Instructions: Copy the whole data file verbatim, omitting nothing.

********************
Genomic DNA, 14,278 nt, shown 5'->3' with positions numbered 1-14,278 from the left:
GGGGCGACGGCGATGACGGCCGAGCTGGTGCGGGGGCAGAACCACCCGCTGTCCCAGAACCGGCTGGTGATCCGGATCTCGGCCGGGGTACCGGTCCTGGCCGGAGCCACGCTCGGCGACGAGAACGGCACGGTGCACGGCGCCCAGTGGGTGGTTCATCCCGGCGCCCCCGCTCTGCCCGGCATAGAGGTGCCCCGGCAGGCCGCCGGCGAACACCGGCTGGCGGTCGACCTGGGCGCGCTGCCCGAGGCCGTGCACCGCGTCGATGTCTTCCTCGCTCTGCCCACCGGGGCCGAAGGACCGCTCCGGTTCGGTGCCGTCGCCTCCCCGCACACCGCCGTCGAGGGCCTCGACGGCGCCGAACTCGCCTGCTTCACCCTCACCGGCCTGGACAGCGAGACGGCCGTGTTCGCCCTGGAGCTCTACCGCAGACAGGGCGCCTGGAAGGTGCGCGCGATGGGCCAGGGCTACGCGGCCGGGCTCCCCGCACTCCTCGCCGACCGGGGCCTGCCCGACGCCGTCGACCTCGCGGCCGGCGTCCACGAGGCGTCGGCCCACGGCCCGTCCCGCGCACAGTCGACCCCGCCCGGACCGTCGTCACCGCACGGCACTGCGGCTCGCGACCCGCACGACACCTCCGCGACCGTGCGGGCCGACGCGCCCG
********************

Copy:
Genomic DNA, 14,278 nt, shown 5'->3' with positions numbered 1-14,278 from the left:
GGGGCGACGGCGATGACGGCCGAGCTGGTGCGGGGGCAGAACCACCCGCTGTCCCAGAACCGGCTGGTGATCCGGATCTCGGCCGGGGTACCGGTCCTGGCCGGAGCCACGCTCGGCGACGAGAACGGCACGGTGCACGGCGCCCAGTGGGTGGTTCATCCCGGCGCCCCCGCTCTGCCCGGCATAGAGGTGCCCCGGCAGGCCGCCGGCGAACACCGGCTGGCGGTCGACCTGGGCGCGCTGCCCGAGGCCGTGCACCGCGTCGATGTCTTCCTCGCTCTGCCCACCGGGGCCGAAGGACCGCTCCGGTTCGGTGCCGTCGCCTCCCCGCACACCGCCGTCGAGGGCCTCGACGGCGCCGAACTCGCCTGCTTCACCCTCACCGGCCTGGACAGCGAGACGGCCGTGTTCGCCCTGGAGCTCTACCGCAGACAGGGCGCCTGGAAGGTGCGCGCGATGGGCCAGGGCTACGCGGCCGGGCTCCCCGCACTCCTCGCCGACCGGGGCCTGCCCGACGCCGTCGACCTCGCGGCCGGCGTCCACGAGGCGTCGGCCCACGGCCCGTCCCGCGCACAGTCGACCCCGCCCGGACCGTCGTCACCGCACGGCACTGCGGCTCGCGACCCGCACGACACCTCCGCGACCGTGCGGGCCGACGCGCCCG